Bringing in a new dog to your family takes plenty of work, including the time and effort to teach your children. Kids need to understand how to play with a new four-legged family member in the house. Doing so lowers the risk of bites while encouraging your kids to bond with the new family dog.
Below is a guide on showing your kids how to treat dogs in your house.
- 1 Read Your Dog’s Body Language
- 2 Approaching a Dog Safely
- 3 Safe Play and Interaction
- 4 When to Leave a Dog Alone
- 5 Handling Unfamiliar Dogs
- 6 What to Do if a Dog Acts Aggressively
- 7 Conclusion
Read Your Dog’s Body Language
How your dog moves can tell you what they feel or are about to do. Your kids will know the best approach to the family pet if they understand their tail wagging and ear positions. Here are the common body language to look out for:
Understanding Tail Wags
You might think a wagging tail always means a happy dog. That’s only sometimes true. The way a dog wags its tail can mean different things. A high and wagging tail usually shows the dog is happy and comfortable. But a low wagging tail might mean the dog is insecure or submissive.
Watch out for a stiff tail that points straight up or out. This tale position could be a sign that the dog feels threatened or aggressive. Teach your kids to notice the direction and height of the tail wag. This simple observation can tell a lot about how the dog is feeling.
Ears and What They Mean
Ears are another big clue. When a dog’s ears are perked up, it’s usually alert or interested in something. But the dog might be scared or submissive when the ears go back.
Folded-back ears can also mean the dog is not feeling well or is in pain. Let your kids know that when a dog’s ears change position, it’s communicating something. They should pay attention and adjust how they interact with the dog accordingly.
The Importance of Eye Contact
Eye contact with a dog can be tricky. In the human world, making eye contact shows confidence. For dogs, it’s a bit different. Direct eye contact could be seen as a challenge or threat by the dog.
Tell your kids not to stare into a dog’s eyes, especially a dog they don’t know well. Conversely, if a dog avoids eye contact and looks away, it’s usually a sign of submission or discomfort. Understanding this can prevent unwanted tension between the child and the dog.
Reading a Dog’s Mouth and Teeth
A dog’s mouth can tell you a lot, too. An open mouth with relaxed lips usually means the dog is comfortable. A closed mouth could mean the dog is focused or getting tense.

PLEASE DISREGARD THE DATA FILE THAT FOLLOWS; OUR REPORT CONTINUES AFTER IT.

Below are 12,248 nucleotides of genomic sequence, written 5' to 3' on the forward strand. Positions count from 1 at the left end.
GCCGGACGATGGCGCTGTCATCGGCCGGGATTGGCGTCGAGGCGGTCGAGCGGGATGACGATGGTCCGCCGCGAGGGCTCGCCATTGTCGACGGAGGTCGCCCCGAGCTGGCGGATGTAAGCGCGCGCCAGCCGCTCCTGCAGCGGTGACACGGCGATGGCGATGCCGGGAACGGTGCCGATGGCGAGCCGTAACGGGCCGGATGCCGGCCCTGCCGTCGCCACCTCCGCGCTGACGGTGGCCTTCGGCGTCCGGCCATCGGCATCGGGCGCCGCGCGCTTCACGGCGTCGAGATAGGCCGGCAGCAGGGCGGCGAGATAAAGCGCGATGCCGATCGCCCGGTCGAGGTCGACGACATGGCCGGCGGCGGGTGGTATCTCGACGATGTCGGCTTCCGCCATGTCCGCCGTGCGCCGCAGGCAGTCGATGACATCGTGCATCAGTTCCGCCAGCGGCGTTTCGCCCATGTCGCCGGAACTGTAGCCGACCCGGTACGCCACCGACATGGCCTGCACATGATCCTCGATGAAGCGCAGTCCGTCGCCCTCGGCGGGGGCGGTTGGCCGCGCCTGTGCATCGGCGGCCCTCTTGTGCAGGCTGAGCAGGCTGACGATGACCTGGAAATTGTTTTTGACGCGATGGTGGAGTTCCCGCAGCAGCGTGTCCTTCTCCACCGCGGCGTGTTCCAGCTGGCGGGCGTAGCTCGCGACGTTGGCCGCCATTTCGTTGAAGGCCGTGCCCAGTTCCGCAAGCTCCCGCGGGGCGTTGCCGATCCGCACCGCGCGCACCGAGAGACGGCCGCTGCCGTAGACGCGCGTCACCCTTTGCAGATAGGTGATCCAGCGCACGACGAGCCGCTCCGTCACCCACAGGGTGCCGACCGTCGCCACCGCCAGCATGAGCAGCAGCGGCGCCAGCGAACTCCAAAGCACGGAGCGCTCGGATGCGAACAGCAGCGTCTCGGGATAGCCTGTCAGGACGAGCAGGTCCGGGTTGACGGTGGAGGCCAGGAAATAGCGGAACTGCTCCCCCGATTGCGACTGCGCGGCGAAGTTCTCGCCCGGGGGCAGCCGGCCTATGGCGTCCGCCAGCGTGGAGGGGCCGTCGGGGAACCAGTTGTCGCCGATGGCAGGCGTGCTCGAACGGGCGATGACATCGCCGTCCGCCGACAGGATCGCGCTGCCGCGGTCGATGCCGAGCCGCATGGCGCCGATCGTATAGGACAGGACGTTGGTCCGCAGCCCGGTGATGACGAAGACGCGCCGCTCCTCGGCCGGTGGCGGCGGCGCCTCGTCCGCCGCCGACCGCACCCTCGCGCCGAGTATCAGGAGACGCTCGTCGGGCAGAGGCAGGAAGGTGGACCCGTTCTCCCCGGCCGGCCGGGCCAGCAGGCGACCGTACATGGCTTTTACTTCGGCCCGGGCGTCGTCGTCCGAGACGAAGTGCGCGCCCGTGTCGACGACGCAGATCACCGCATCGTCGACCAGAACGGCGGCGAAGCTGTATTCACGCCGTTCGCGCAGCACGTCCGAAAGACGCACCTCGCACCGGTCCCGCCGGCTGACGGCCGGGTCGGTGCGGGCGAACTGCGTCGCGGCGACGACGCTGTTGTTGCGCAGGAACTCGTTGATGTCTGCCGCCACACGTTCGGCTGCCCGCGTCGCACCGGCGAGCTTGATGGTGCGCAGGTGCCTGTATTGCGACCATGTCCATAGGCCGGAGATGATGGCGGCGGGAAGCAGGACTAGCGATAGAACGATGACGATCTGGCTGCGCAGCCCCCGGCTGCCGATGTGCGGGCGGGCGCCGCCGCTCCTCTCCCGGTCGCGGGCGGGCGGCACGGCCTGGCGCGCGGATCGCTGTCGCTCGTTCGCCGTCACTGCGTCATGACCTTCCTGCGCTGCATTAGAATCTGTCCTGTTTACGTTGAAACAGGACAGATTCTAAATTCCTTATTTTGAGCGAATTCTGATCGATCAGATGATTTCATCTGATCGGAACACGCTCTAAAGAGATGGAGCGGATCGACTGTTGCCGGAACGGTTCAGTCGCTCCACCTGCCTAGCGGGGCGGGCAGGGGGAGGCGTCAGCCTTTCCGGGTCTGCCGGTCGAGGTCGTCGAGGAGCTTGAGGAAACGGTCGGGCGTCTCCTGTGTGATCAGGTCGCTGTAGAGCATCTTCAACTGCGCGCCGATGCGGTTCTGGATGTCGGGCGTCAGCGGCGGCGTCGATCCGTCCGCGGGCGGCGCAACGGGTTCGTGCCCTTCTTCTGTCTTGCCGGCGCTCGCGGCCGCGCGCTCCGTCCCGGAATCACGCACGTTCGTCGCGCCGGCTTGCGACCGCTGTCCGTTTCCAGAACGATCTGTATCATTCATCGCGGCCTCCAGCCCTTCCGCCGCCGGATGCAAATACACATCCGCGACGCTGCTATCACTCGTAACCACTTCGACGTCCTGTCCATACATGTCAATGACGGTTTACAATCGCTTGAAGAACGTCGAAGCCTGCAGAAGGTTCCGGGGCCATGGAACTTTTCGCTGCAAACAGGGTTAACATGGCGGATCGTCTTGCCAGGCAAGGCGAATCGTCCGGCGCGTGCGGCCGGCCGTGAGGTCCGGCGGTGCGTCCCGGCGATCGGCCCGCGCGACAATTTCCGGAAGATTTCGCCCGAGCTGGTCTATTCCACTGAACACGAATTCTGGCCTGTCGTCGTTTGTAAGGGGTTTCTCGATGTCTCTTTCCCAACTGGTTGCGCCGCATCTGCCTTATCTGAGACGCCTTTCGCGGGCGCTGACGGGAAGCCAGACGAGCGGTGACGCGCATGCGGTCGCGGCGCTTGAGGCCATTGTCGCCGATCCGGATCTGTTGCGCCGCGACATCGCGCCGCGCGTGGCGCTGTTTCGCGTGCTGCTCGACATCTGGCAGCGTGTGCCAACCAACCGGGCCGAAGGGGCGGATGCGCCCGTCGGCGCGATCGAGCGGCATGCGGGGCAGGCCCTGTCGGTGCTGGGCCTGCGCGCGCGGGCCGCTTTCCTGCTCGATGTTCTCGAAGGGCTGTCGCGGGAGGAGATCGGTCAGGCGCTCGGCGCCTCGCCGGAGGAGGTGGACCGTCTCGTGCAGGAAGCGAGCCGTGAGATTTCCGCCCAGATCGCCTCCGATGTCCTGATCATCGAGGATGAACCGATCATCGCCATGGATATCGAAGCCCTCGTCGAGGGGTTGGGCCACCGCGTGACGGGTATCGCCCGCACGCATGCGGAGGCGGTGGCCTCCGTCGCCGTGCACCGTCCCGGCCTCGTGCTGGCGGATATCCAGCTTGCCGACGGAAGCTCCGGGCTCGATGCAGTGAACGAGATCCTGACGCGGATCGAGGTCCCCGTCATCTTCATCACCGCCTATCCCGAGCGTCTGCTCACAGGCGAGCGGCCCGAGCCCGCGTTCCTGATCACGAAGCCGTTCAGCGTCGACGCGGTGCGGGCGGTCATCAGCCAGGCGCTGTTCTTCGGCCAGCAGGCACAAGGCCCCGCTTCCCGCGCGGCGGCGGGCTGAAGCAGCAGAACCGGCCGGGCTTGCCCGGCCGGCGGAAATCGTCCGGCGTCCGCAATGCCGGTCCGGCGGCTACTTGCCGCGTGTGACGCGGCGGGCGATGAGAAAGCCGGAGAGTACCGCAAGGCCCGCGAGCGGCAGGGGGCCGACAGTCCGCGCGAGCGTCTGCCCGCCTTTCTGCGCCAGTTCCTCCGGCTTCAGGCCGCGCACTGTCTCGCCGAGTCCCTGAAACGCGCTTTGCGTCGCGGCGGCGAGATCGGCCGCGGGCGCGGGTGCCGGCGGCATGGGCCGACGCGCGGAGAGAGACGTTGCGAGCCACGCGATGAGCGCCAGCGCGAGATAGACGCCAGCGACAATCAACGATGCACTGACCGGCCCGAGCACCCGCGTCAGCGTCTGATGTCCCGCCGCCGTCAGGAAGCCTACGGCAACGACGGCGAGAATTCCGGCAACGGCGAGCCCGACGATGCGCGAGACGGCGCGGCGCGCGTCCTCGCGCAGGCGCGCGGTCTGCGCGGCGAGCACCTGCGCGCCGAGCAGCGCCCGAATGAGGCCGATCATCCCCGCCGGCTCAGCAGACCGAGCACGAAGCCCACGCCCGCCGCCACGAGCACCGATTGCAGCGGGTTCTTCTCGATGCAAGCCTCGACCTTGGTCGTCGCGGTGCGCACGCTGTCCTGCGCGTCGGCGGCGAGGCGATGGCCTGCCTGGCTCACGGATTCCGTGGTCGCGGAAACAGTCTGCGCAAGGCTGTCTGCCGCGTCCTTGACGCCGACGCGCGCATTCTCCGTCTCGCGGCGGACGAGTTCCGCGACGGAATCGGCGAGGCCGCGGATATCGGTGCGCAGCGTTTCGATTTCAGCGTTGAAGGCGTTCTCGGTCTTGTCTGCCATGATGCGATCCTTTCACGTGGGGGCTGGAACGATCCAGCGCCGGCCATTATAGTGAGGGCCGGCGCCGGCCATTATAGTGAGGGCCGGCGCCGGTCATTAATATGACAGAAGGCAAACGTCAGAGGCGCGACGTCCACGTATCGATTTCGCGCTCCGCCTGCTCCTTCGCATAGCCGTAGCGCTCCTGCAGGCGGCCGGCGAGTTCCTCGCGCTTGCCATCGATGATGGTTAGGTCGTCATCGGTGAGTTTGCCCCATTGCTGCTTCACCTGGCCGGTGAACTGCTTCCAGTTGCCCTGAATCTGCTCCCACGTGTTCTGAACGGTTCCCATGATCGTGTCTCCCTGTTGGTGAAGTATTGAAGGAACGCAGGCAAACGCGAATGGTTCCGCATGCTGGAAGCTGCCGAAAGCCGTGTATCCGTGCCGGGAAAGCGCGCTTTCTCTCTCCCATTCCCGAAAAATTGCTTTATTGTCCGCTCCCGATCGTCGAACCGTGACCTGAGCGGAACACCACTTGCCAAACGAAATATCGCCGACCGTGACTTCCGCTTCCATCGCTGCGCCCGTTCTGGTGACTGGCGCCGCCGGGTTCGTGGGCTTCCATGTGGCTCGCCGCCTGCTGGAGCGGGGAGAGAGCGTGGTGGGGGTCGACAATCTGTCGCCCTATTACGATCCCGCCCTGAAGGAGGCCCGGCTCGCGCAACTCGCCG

If a dog shows its teeth and growls, take it seriously. This is a clear sign the dog feels threatened or defensive. Ensure your kids know this means to back off and give the dog space immediately.
Decoding the Dog’s Posture
How a dog stands or sits can be telling. A relaxed, standing pose usually indicates a comfortable dog. If the dog crouches or lowers its body, it might feel submissive or scared.
Conversely, a dog that raises its hackles or stands on its toes is likely feeling threatened or aggressive. Teach your kids to be aware of these postures. They should know when it’s safe to approach the dog and when to give it space.
Understanding your dog’s feelings and actions can help your children know if they are treating them properly.
Approaching a Dog Safely
Knowing how to approach a dog safely is key to a positive interaction. Kids often get excited and might rush towards a new dog, which can overwhelm the pet. Teaching your children the right steps ensures everyone’s safety and comfort.
Slow and Steady Approach
Kids often get excited and want to run straight to a new dog. But sudden movements can make the dog anxious or scared. Teach your kids to approach the dog slowly and steadily. No running, jumping, or fast movements. This helps the dog understand that they’re not a threat.
Have your kids walk towards the dog with their side or back facing it, rather than approaching head-on. Facing a dog can be seen as an aggressive child who looks less threatening to the dog by approaching sideways or at an angle. Make sure your kids know to keep a close watch on the dog’s body language as they approach. If the dog shows discomfort, it’s time to back off.
Hand Signals and Initial Contact
When kids get close to the dog, they should let the dog come to them first. Teach them to extend their hand slowly for the dog to sniff. But keep their fingers closed, forming a fist. An open hand might look like a treat to the dog, and we want to avoid any accidental nips.
Explain to your kids that sniffing is a dog’s way of getting to know them. It’s like a handshake for humans. Once the dog has sniffed and seems comfortable, that’s usually a good sign that it’s okay to pet the dog. But remember, always stay alert to the dog’s body language.
Staying Calm and Quiet
Loud noises and sudden moves can spook a dog. Stress the importance of staying calm and quiet during the interaction. Teach your kids not to yell, shout, or make loud noises. Soft, gentle talk can be comforting to a dog.
Explain that dogs have sensitive ears. Loud sounds can make them uncomfortable or scared. Even if the dog does something cute or funny, remind your kids to react calmly and quietly. Their behavior keeps the dog at ease and helps your kids develop good animal interaction habits.
The Right Spots to Pet